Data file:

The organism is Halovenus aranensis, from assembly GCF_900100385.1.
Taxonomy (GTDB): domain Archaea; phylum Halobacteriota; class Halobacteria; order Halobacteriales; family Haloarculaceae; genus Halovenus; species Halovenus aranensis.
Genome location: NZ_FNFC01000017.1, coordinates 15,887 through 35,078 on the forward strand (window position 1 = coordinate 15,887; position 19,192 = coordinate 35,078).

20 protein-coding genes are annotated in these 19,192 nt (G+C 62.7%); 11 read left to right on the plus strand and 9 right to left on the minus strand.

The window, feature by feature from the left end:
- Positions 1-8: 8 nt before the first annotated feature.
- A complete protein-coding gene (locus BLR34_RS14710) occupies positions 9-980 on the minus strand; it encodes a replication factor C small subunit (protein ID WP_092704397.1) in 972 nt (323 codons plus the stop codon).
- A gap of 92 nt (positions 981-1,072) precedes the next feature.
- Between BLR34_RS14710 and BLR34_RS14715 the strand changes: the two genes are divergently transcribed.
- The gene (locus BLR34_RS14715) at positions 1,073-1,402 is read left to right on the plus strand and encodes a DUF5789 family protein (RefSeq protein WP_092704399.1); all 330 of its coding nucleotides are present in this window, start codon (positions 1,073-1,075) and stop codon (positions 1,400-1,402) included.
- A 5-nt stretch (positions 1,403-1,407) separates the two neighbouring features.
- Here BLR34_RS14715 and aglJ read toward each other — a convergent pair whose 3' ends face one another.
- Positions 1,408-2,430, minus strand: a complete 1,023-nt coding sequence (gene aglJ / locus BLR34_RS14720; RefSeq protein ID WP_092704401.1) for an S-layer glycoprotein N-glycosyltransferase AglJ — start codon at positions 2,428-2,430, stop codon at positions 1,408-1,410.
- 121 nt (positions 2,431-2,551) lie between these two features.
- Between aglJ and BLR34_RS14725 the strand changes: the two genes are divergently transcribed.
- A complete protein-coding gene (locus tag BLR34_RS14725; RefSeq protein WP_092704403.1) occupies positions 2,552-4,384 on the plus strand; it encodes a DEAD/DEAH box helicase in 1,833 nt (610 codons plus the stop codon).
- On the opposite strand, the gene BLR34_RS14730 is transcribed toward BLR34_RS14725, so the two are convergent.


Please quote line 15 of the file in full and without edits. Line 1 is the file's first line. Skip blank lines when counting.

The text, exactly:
- Between aglJ and BLR34_RS14725 the strand changes: the two genes are divergently transcribed.